My nephew isn't really angry at G-d (not that there's anything wrong with it), but he does ask why. I don't think we can know why. I asked my nephew if he thought my 2 month old can understand why a needle was stuck in his tush. Obviously he can't, he felt the pain and he doesn't know why he has to go through that. And it hurt me so much that he was in pain, but I, as a parent did it because I know vaccinations are important. But no one will expect me to explain my 2 month old about diseases and vaccines because he doesn't yet have the capacity to understand that. If G-d himself came down right now and explained to us why He does some of the things He does, we would have the same expression my 2 month old would have if I tried to explain the shot to him. We simply don't have the capacity to understand. That's how I view our relationship with G-d, in terms of parent and child. Our view is very limited by time and space, we can only catch a glimpse of what the world is about. With that limited view we cannot possibly understand some of the things he does. But, just as a parent, we have to trust that it's for the best, even if it momentarily hurts. Pain is a part of life and I plan to teach my children that pain has a purpose. We may not know it, but it's not a random thing, it's there to teach us something.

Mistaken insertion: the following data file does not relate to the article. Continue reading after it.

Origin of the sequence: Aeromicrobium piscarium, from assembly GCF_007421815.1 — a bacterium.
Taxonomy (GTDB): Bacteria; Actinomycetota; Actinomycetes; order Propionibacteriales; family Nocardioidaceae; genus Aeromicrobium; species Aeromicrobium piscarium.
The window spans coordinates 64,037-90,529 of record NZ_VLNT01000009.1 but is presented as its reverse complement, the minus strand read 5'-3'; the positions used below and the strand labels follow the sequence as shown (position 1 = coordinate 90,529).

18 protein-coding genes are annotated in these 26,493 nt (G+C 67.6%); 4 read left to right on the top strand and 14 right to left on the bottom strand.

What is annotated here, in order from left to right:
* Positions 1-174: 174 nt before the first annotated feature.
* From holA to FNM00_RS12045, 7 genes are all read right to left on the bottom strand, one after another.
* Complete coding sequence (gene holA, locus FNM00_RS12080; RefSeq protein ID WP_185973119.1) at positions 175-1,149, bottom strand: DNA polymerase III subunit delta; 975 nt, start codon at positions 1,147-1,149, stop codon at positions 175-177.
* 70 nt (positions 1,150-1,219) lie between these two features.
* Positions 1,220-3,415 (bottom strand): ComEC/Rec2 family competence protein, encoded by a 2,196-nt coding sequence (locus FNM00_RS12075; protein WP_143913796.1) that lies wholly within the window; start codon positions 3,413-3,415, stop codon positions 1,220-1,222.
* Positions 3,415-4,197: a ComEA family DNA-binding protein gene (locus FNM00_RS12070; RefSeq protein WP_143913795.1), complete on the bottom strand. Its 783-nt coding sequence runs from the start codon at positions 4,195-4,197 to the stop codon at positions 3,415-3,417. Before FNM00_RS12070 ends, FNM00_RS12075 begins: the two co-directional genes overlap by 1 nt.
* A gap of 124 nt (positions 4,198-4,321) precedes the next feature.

My nephew seemed more at peace after hearing all this. He now knows that when my grandfather dies, it's because it was his turn to do so and his purpose in this world was achieved. What's gone is his body, but his soul continues either here or in the World to Come, but he'll be OK.

Sharon
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  #7  
July 25th, 2006, 09:57 AM
mrobinson
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Sharon.. That's an amazing post. I love the message you conveyed to your newphew.. I think it's a credit to your religion... I have hope this will no doubt help the grieving process.



I'm sorry about the impeding time coming to your grandfather.. please know you are in my thoughts..
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  #8  
July 25th, 2006, 12:21 PM
Mom2DavidandAaron's Avatar Mega Super Mommy
Join Date: Jul 2005
Location: Mexico City
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Quote:
Sharon.. That's an amazing post. I love the message you conveyed to your newphew.. I think it's a credit to your religion... I have hope this will no doubt help the grieving process.



I'm sorry about the impeding time coming to your grandfather.. please know you are in my thoughts..[/b]
Thanks! I actually went on sunday to say goodbye. Religion does help a lot. I know there are many people who think it's dellusional to think this way and that without proof it's ridiculous to just believe something. But I wouldn't trade the peace of mind I get for anything.

Sharon